In studying human performance, I have been most curious about expertise or skill; and my original intuitions came from my own experiences in sports. My initial motivation was to discover the 'magical' attribute that separated me from the really excellent athletes. At the start I tended to frame the questions as "What do they know that I don't know?"  But as I began to explore deeper, I quickly reframed the question to "What do they see that I don't see?" Or more generally, "what do they sense; or what are they attuned to that I am not sensitive to?"  This change of perspective was strongly influenced by Eleanor Gibson's work on perceptual learning and de Groot's work on expertise in chess.

I don't think it is necessarily an either/or proposition with respect to knowing versus seeing. I expect that both knowing and seeing are involved, but there is an important difference between these two ways of framing the research question. Approaches focused on knowing tend to see expertise as a result of accrual of knowledge that can be 'added to' the information available through perception that allows better mental computations.  The general implication is that experts have a more extensive data base to tap into.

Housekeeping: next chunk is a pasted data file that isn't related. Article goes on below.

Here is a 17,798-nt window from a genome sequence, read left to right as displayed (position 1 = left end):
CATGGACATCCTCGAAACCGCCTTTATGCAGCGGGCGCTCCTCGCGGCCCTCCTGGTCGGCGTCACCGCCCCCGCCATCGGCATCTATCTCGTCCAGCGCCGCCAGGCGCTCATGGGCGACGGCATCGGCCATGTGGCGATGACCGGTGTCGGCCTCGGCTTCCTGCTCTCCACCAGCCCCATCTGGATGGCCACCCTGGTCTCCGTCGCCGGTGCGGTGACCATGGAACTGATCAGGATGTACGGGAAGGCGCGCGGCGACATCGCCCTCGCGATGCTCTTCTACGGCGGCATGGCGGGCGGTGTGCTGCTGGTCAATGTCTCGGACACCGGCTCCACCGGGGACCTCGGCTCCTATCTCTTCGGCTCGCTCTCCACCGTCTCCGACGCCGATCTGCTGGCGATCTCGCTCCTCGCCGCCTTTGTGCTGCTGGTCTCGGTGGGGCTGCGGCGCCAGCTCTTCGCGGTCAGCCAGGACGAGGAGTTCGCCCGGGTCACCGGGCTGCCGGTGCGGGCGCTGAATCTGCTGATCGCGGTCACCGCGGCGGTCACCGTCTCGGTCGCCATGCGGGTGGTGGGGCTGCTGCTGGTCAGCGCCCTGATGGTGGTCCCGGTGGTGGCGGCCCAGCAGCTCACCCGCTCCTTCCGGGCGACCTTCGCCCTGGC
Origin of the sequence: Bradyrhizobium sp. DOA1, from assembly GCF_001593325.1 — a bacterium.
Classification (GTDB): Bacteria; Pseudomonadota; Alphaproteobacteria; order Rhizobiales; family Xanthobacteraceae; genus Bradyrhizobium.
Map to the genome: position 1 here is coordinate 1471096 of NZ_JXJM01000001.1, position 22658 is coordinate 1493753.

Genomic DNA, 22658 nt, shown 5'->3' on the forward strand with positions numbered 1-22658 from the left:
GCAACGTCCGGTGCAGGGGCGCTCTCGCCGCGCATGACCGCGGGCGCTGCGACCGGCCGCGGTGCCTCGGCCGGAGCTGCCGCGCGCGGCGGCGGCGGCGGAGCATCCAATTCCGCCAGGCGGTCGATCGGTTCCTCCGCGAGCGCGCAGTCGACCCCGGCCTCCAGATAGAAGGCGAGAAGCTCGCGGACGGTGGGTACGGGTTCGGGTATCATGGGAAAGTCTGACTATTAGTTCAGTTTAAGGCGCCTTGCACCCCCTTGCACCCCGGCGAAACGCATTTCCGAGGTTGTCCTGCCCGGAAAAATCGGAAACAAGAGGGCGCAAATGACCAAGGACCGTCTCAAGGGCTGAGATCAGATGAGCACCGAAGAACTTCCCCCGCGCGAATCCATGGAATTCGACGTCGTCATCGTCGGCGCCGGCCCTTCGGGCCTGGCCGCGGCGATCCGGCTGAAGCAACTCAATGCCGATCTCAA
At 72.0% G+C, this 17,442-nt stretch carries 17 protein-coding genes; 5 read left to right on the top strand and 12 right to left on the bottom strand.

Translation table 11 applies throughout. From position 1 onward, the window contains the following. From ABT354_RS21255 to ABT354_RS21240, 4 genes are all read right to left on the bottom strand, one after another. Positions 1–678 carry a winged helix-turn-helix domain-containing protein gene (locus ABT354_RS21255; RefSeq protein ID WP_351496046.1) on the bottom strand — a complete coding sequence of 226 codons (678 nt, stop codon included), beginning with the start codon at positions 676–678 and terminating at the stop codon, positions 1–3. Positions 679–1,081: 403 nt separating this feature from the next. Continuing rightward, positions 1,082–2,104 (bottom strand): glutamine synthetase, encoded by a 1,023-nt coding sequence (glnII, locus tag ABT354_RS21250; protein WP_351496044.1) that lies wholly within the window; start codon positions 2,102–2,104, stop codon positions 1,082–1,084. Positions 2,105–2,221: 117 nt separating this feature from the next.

However, approaches based on seeing, tend to see expertise as reflecting something akin to a coordinate transformation in mathematics (for example a log transform). The benefits of coordinate transformations are that they can make certain patterns easier to pick-up.  A good example is work on visual skill involved in avoiding collisions, landing aircraft, or catching baseballs. This work illustrates that when you look at visual perception in terms of angular coordinates (angles and expansion rates), rather than Euclidean (x,y,z) coordinates then the computations needed to brake, land or catch a ball become relatively simple.

This is why I have chosen to title this blog Perspicacity. As a scientist, the focus of my work is to discover how the underlying coordinate systems or representations that experts use are different from those of non-experts. As a designer, the focus of my work is to create representations (i.e., interfaces) that help people to see phenomena in ways that are more similar to what the experts are seeing. The design goal is to create perspicacious systems.